filing should be the separation date.  


                   Trial was held over five days in the summer of 2015, and it was continued  


for a month due to David's medical issues.  When requesting the continuance, David's  

counsel also began arguing that the February 2010 separation date admission in David's  

                                                            -3-                                                      7318

----------------------- Page 4-----------------------

answer had been amended to conform to the evidence presented at trial.  The superior  


court did not hear complete argument on this issue and did not expressly rule on this  


issue at that time or later in its findings; the issue was not addressed again by either party  

during trial.   

                    In  December  2015  the  superior  court  issued  a  divorce  decree  and  

supplemental  findings  of  fact  and  conclusions  of  law.    The  court  determined  that,  

"[a]lthough a close call," the separation date was February 2010, finding "[a]s of that  


date, the parties moved away from being an 'economic unit' or in any other sense a  

married couple, and . . . they have never reversed that course."    

                    The  superior  court  also  considered  the  AS  25.24.160(a)(4)  property  



division factors (the Merrill  factors)  and made relevant findings.  At the time of trial  


Linda was 52 and David was 62; Linda was in "better health," and "David's health [was]  


quite poor."  Linda was employed as a billing manager in a local law firm, and her future  


income was secure; she had about $6,000 in savings; she had two retirement accounts,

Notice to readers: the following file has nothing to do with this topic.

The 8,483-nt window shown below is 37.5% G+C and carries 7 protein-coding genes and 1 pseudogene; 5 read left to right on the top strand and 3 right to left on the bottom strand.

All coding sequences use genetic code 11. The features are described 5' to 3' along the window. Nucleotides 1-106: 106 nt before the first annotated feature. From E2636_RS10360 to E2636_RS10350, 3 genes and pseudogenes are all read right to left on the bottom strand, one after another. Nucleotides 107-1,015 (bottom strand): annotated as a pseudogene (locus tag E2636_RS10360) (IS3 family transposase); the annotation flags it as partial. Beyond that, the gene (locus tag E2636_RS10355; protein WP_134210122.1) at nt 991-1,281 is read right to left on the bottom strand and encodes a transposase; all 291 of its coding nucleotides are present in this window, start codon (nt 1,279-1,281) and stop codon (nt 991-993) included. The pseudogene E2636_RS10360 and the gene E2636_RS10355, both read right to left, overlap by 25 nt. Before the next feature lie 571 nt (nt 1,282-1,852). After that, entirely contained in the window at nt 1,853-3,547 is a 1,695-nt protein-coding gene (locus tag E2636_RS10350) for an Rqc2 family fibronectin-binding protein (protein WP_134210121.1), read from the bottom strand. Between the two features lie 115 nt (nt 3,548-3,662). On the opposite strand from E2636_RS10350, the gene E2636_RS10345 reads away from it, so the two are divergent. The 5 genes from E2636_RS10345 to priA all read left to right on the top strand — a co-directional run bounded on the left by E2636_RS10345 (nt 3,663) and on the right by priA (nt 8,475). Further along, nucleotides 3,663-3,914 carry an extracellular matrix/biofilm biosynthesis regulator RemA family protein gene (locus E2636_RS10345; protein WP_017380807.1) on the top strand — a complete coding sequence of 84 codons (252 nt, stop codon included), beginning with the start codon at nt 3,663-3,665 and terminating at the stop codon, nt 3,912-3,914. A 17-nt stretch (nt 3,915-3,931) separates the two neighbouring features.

one a marital IRA valued at about $87,000 and the other a non-marital 401(K) valued  

around $178,000; and she had health insurance through her employer and ANTHC.  


David was medically retired and receiving Social Security disability; he had two pension  


accounts, both marital; he had about $1,200 in savings; and he would have to pay for  

healthcare until 2017, when he would become eligible for Medicare.  The court also  


found that Linda cared for the couple's minor daughter in the family home and received  


child support from David's Social Security disability benefits; and that David lived in his  


truck, but would soon have an opportunity to live in a friend's house for 18 months at  

$600  per  month.    Determining  there  was  "no  reason  to  depart  from  the  50[/]50  

          1        Merrill v. Merrill , 368 P.2d 546, 547 n.4 (Alaska 1962).  

                                                             -4-                                                           7318  

----------------------- Page 5-----------------------


presumption" property division, the court awarded Linda the marital home and ordered  

her to make an equalization payment of about $72,000 to David.  

                   After both parties timely moved for reconsideration, the superior court